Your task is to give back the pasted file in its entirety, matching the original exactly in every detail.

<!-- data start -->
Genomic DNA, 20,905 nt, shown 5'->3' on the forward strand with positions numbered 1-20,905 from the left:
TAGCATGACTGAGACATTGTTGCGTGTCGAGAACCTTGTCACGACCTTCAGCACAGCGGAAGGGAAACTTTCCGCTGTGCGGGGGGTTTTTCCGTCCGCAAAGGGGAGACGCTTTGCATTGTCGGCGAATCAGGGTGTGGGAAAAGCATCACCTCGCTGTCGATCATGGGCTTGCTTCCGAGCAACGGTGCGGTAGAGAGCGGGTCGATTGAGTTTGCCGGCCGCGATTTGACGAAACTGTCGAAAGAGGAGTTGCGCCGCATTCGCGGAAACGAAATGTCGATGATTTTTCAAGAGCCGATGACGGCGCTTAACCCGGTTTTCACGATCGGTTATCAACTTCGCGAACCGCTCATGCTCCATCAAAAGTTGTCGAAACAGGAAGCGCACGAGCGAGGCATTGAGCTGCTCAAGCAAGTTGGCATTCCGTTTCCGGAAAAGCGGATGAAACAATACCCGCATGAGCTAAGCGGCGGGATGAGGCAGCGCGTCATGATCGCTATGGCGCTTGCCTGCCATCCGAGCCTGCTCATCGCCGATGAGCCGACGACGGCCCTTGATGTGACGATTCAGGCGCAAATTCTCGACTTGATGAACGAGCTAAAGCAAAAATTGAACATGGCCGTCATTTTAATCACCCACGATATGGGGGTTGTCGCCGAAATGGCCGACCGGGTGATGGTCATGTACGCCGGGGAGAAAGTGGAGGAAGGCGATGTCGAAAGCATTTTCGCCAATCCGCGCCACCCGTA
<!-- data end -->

Genomic DNA, 20,905 nt, shown 5'->3' on the forward strand with positions numbered 1-20,905 from the left:
TAGCATGACTGAGACATTGTTGCGTGTCGAGAACCTTGTCACGACCTTCAGCACAGCGGAAGGGAAACTTTCCGCTGTGCGGGGGGTTTTTCCGTCCGCAAAGGGGAGACGCTTTGCATTGTCGGCGAATCAGGGTGTGGGAAAAGCATCACCTCGCTGTCGATCATGGGCTTGCTTCCGAGCAACGGTGCGGTAGAGAGCGGGTCGATTGAGTTTGCCGGCCGCGATTTGACGAAACTGTCGAAAGAGGAGTTGCGCCGCATTCGCGGAAACGAAATGTCGATGATTTTTCAAGAGCCGATGACGGCGCTTAACCCGGTTTTCACGATCGGTTATCAACTTCGCGAACCGCTCATGCTCCATCAAAAGTTGTCGAAACAGGAAGCGCACGAGCGAGGCATTGAGCTGCTCAAGCAAGTTGGCATTCCGTTTCCGGAAAAGCGGATGAAACAATACCCGCATGAGCTAAGCGGCGGGATGAGGCAGCGCGTCATGATCGCTATGGCGCTTGCCTGCCATCCGAGCCTGCTCATCGCCGATGAGCCGACGACGGCCCTTGATGTGACGATTCAGGCGCAAATTCTCGACTTGATGAACGAGCTAAAGCAAAAATTGAACATGGCCGTCATTTTAATCACCCACGATATGGGGGTTGTCGCCGAAATGGCCGACCGGGTGATGGTCATGTACGCCGGGGAGAAAGTGGAGGAAGGCGATGTCGAAAGCATTTTCGCCAATCCGCGCCACCCGTA